[ahy-den-ti-kuh l, ih-den-] /aɪˈdɛn tɪ kəl, ɪˈdɛn-/
similar or alike in every way:
The two cars are identical except for their license plates.
being the very same; selfsame:
This is the identical room we stayed in last year.
Also called numerically identical. being one and the same individual: Cicero and Tully are identical
Also called quantitatively identical. exactly alike, equal, or agreeing
designating either or both of a pair of twins of the same sex who developed from a single fertilized ovum that split into two Compare fraternal (sense 3)
1610s, as a term in logic, from Medieval Latin identicus “the same,” from Late Latin identitas “identity, sameness,” ultimately from comb. form of Latin idem “the same” (from id “it, that one;” see id) + demonstrative suffix -dem. General sense of “being the same or very similar” is from 1630s. Replaced Middle English idemptical (late 15c.), from Medieval Latin idemptitas “identity,” from Latin idem. Related: Identically.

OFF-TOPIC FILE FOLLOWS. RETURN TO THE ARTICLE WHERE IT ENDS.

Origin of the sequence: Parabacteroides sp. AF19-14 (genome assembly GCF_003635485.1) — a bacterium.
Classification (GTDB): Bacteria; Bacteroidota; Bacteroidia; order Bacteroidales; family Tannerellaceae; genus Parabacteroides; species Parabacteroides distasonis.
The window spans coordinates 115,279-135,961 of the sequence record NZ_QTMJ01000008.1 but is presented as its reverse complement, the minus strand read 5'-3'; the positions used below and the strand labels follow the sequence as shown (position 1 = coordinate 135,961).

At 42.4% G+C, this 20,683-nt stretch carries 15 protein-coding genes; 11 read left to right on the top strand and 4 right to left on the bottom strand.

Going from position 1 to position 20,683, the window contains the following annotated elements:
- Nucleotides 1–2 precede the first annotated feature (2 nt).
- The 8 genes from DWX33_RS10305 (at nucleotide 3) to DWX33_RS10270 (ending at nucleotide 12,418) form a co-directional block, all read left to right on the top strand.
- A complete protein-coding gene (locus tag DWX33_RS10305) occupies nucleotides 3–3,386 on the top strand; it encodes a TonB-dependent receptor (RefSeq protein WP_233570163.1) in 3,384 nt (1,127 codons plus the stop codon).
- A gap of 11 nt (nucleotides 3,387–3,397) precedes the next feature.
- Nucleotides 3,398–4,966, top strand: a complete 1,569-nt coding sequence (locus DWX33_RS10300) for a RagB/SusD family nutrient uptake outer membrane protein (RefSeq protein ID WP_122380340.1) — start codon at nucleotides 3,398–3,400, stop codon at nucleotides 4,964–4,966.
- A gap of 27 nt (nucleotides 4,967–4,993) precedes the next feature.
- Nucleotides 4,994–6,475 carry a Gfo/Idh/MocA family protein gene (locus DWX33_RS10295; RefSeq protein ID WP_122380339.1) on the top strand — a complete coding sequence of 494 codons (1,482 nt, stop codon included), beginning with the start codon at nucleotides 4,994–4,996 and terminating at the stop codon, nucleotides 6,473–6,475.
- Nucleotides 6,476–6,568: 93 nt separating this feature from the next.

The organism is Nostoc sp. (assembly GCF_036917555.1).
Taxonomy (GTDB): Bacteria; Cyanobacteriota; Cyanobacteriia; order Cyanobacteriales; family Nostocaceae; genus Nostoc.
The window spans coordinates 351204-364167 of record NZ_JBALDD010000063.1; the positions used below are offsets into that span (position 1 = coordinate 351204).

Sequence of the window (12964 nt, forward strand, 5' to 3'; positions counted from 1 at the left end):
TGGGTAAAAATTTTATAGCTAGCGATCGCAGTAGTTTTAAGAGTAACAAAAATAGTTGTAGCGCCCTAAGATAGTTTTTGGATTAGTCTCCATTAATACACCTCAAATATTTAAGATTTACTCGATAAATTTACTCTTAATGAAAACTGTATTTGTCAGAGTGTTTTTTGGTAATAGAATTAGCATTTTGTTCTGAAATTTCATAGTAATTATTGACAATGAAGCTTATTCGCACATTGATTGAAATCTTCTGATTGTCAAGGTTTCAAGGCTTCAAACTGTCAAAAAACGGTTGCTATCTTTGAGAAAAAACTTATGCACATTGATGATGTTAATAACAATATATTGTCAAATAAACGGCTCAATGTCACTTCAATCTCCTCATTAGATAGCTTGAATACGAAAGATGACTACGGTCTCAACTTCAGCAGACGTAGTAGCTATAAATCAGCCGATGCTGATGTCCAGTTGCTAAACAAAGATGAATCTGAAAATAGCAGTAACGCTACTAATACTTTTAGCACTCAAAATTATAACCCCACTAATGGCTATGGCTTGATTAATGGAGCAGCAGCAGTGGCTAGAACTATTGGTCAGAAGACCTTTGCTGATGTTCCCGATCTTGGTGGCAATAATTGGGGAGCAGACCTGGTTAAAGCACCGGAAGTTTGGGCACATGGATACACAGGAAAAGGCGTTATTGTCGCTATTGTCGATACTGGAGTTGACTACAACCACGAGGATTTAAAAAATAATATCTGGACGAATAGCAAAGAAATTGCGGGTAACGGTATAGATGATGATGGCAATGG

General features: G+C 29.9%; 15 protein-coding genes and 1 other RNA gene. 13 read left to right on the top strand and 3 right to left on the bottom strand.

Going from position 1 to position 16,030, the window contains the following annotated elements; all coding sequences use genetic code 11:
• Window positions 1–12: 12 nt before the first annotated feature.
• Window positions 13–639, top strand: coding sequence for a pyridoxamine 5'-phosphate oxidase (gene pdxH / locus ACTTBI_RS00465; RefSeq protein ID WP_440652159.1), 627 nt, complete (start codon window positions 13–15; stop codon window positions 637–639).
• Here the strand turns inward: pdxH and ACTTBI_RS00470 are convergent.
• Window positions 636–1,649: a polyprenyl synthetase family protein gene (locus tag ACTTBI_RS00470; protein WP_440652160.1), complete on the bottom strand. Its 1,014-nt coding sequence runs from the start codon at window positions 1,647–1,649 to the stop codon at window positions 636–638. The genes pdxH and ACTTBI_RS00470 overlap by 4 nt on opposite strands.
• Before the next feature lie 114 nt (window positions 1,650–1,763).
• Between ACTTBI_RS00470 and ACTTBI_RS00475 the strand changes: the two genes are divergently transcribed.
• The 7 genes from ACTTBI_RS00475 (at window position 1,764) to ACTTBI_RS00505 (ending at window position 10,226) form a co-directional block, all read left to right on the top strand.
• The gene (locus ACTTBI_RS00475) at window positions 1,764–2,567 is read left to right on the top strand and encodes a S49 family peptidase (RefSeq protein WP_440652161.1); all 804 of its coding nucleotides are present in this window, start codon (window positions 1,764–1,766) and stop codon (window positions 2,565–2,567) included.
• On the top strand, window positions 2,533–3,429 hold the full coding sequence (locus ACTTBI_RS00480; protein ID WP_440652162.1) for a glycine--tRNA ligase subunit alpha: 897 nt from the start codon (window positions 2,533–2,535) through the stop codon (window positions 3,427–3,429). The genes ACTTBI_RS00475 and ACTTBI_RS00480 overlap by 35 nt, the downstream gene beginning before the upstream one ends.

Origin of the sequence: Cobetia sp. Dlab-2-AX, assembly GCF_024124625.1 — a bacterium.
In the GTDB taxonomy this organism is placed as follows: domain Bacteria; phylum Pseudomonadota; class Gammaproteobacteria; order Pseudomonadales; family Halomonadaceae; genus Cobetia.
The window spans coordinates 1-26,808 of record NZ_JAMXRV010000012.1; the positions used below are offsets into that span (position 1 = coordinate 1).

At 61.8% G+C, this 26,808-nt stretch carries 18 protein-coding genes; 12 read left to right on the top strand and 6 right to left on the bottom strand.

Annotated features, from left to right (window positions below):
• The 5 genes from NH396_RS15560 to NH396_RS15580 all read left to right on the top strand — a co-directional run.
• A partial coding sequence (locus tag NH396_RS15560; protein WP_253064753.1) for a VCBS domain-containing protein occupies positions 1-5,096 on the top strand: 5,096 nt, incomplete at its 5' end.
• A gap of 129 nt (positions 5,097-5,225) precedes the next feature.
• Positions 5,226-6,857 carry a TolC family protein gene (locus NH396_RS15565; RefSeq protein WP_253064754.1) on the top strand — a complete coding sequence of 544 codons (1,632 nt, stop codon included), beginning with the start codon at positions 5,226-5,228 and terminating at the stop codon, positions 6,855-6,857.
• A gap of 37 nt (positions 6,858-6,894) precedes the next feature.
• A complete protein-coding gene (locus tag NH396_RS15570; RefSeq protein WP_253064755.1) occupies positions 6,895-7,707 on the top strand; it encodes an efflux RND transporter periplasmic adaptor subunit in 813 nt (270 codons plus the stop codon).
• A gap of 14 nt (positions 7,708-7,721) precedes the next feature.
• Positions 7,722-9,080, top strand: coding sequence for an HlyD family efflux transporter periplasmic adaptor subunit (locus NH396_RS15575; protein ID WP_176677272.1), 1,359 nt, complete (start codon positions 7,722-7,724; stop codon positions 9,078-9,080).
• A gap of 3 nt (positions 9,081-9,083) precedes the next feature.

identical i·den·ti·cal (ī-děn’tĭ-kəl)
noun, Logic. 1. a proposition in which the subject and predicate have the same meaning, as, “That which is mortal is not immortal.”. noun 1. (logic) a necessary truth, esp a categorial identity, such as whatever is triangular has three sides
noun, Prosody. 1. rhyme created by the repetition of a word. 2. .
noun 1. one of a pair of twins who develop from a single fertilized ovum and therefore have the same genotype, are of the same sex, and usually resemble each other closely.
[ahy-den-tuh-fahy, ih-den-] /aɪˈdɛn təˌfaɪ, ɪˈdɛn-/ verb (used with object), identified, identifying. 1. to recognize or establish as being a particular person or thing; verify the of: to identify handwriting; to identify the bearer of a check. 2. to serve as a means of for: His gruff voice quickly identified him. 3. to make, represent to […]